We have our films, tapes, and CDs with Kaja’s music, to remember him by, and a few photographs. He was one of our greatest and most-fun friends. His SHQ group played at our wedding in 1964, in the Old Town Square Wedding Hall. They played a discreet rendition of “our” song, “When I Fall in Love”. The Nat King Cole version of the song plays over the end-titles of the documentary movie “For The Love of Prague,” found in credit 42. Zdenka!
Musician, composer, arranger, actor, writer, pedagogue…The greatest creator of the Czech school of modern jazz, Karel Velebny was a true genius, A player from the age of 7, tragically dead of heart disease at age 57.
• • •
Kaja was dissed by the Devil, but Martin Kratochvil played on. After the 1989 revolution he became a zillionaire music and media mogul. But in the 1970s, still under the communist blanket, he too had nearly become bedeviled. In the politically dismal days of the late 70s he had a chance to record an LP with his “Jazz Q” group.
In those days, just as now, if there’s any chance of becoming known or even making a living, an artist of any sort needed to get his or her work seen or heard. In that aim we had a hand in rescuing Martin Kratochvil’s nearly zapped music career.
With musicians it was vital to get a record made. Stereo LP production was still in its infancy in communist Czechoslovakia, and there was a shortage of just about everything. The one thing that was plentiful here was musical talent, and the authorities realized that stereo records could be a useful export item, to bring in hard currency. So they had to spring for high-end stereo recording equipment. But they overlooked that high-end packaging was necessary for international marketing. Discs for the local market were slipped into flimsy paper envelopes with cookie-cutter design and no individual labeling.
Recording artists had to wait months for the single Czech printing plant which could produce glossy, full-color album covers up to world standards. So Martin Kratochvil’s music career was on hold, waiting for an album cover for his first recording. So was the career of the young graphic art school graduate Aleš Vijidák, who was chosen to design the cover for Martin’s first LP. Both eagerly looked forward to some hard-currency royalties if the disc was sold in the West. Vyjidák’s art school library had a rare copy of the glossy graphic arts magazine, Graphis. Looking for his chance to shine, he sought and found inspiration in it. This is what he came up with, and which awoke the Wild Thing in me:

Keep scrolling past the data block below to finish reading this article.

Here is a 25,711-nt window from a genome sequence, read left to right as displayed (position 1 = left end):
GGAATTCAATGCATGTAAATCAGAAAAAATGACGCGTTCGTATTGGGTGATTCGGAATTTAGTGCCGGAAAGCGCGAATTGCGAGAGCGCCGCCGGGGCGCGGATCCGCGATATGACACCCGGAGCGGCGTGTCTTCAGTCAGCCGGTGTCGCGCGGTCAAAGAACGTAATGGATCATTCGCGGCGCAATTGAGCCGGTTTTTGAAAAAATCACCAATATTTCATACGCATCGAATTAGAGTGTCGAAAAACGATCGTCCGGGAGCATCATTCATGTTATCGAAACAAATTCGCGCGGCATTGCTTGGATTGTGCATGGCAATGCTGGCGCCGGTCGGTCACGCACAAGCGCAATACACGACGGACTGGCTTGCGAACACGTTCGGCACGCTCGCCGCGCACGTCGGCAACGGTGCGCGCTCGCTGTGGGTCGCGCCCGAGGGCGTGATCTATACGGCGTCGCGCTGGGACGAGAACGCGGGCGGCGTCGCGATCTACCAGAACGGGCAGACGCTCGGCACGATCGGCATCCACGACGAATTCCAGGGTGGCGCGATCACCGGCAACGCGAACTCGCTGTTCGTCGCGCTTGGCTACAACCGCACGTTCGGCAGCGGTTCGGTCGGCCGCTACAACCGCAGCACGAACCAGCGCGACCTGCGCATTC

Crude, but an obvious rip-off of Maurice Sendak’s world-famous “Where The Wild Things Are” book illustrations!
We had recently produced our animation adapation of Maurice’s world-famous book, and we knew his lawyers were fiercer than any of the pictured Wild Things! It was clear to me that Martin, Aleš and Czechoslavak Supraphon would get skinned alive is that album cover would reach U.S. shops!
I managed to get the manager of Supraphon Records on the phone, and managed to get across to him that doom loomed. Knowing his bosses would castrate him if thousands of long-awaited and expensive albums would have to be trashed, he begged me to beg Sendak to have mercy.
I did. When I phoned Maurie, he told me this was not the first time his artwork had been sticky-fingered. He told me I could give Supraphon two choices: 1. They could limit distribution to Czechoslovakia, whose market was no threat to him, or 2. If the wanted to distribute externally, they would have to attach a label to each copy carrying Sendak’s copyright notice.
Obviously, the second option was the only one to save their mutual asses. So the labels were printed and the entire office staff of Supraphon Records were up all night sticking them onto the complete run of the Kratochvil Jazz Q albums!
Thus Martin went on to Himalayan heights in the music and movie world of this country. I mean that literally as these days his business is handled by others, and he regularly flies his private jet to Lhasa and the Himalayan culture he loves. When he’s in Prague he still loves to play his convoluted jazz at his own “Golem Club,” which otherwise caters to top Czech business and political leaders.
Would all of this been lost if I hadn’t intervened to save his debut jazz album? I doubt that, but at the time it seemed to have been a career trashing catastrophe.
What I still don’t know is whatever happened to the misguided graphic miscreant, Aleš Vyidák. Stealing is not an uncommon occupation in this world, but getting caught at it is unforgivable!